Latinas Control Lion’s Share Of $1.2T Hispanic Spending

By Pete Rizzo, Editor (@pete_rizzo_)

Hispanic consumers are projected to comprise 30 percent of the population by 2060, but new research has revealed it will be Hispanic women, not Hispanic men, who will drive the purchasing decisions in these households.

Released on August 1, Nielsen’s “Latina Power Shift” report found that Latinas will be the primary influencers of consumption among all demographics across a number of key categories: banking, cosmetics, household products, media and real estate, and provided data to support the notion that this shift is well underway.

Eighty-six percent of Latinas told Nielsen they believe they are the primary shopper in their household, meaning they command Hispanic shoppers’ $1.2 trillion in buying power. Likewise, they are catching up to Hispanic males in big-ticket purchases, driving more home and automobile purchases than before.

“They are a growing force at school, the office, the supermarket, the shopping mall and the Internet,” the report authors wrote. “Their desire to succeed is second only to their passion to connect with friends, family and others in their community.”

In this Data Point, we break down the study’s findings to highlight the major takeaways for businesses, marketers and startups that are looking to foster loyalty among this coveted demographic.

Latinas Are Driving Purchases Today

Drawing from three reports conducted from 2011 to 2013, Nielsen showed that Latinas are already the sole decision-makers in their households across key categories like food, clothing, pharmaceutical and beverage consumption.

Also notable is that Latino males were not the sole drivers in any decision-making category. In the categories of family finance, social activity and pharmaceuticals, less than 10 percent of Latina women indicated that the Latino males in their family were making purchasing decisions alone.

Latina Spending May Be Slowed In The Short-Term

While the study illustrated how Latinas could become the leading demographic in terms of spending power, its evidence suggested that the change is likely to be incremental.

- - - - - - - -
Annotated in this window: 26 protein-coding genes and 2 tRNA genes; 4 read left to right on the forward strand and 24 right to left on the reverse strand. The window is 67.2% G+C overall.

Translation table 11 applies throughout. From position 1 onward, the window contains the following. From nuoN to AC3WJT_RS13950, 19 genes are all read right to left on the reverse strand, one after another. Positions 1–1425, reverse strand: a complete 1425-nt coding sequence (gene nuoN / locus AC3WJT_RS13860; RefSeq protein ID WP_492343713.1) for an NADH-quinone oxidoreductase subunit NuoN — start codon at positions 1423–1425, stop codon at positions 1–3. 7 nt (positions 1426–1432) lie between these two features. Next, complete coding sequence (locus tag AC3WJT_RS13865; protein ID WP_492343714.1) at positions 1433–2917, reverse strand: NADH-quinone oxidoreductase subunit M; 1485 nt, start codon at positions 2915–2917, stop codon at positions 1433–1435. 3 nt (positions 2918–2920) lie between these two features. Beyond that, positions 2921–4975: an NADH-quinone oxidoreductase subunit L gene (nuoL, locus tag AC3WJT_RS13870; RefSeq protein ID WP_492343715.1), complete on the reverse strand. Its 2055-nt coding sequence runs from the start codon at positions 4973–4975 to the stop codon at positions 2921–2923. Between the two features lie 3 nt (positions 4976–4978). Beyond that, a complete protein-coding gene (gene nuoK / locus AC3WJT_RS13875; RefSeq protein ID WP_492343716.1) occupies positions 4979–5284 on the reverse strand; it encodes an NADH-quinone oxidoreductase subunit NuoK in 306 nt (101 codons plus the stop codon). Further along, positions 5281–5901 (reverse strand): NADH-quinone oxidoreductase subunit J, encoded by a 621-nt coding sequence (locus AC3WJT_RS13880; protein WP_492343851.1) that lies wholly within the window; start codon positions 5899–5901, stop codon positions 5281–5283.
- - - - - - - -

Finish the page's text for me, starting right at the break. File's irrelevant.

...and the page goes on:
Over the next five years, the majority of Latinas – 73 percent – are expected to spend their extra money paying off debt. Sixty-three percent and 38 percent said they would allocate extra funds toward general and retirement savings, respectively, during this time. Twenty-one percent will spend money on their education or a new home.

Home electronics and personal electronics were the largest discretionary spending categories, with 20 percent and 19 percent of respondents saying they would spend extra money on these purchases through 2018.

How Online Consumption Affects Decision-Making

In part because of their increasing use of technology and social media, Latinas will also drive eCommerce spending in these households. Eighty-one percent of Latinas agree strongly or somewhat that they have purchased a product online based on online information.

Sixty-nine percent have purchased a product at a physical store based on this info, and 62 percent are engaged with brands online.

What’s Fueling This Growth?

Nielsen indicated that this power shift is taking place because Latinas are increasingly the primary wage earners in the Hispanic household. More than 70 percent of Latina high school graduates are going on to college, compared to 61 percent of Latino males. Likewise, 21 percent of Latinas now earn more than $75,000 annually, up from 16 percent in 2003, the report said.

Technology is also playing a role, according to Azim Tejani, the co-founder of YaSabe, a mobile and local search destination for Hispanics.

“Latinas have historically had greater responsibility for running and managing the household, but technology has empowered them even more to take the lead on purchases and financial decisions of all kinds,” Tejani told in an interview. “Technology has given them access to information at their fingertips. Hispanic women over index in every poll we see when it comes to search and purchases both online and mobile.”

However, the study only polled Latinas for their insights. Would Latinos report similar findings if they were the focus of a Nielsen study?

“It would be interesting to read what Latino men would say if asked the same question, however, I think that this is a case of reality and not just perception,” Nadia Jones, founder of multicultural blogger support group, The Niche Mommy Network, told in an interview. “We have the benefit of economic studies, consumer reports and job reports that support the findings that Latina women are earning more income, spending more and influencing more.”

For more insights and data on the rise of the Latina shopper, download a copy of the full Nielsen report here.

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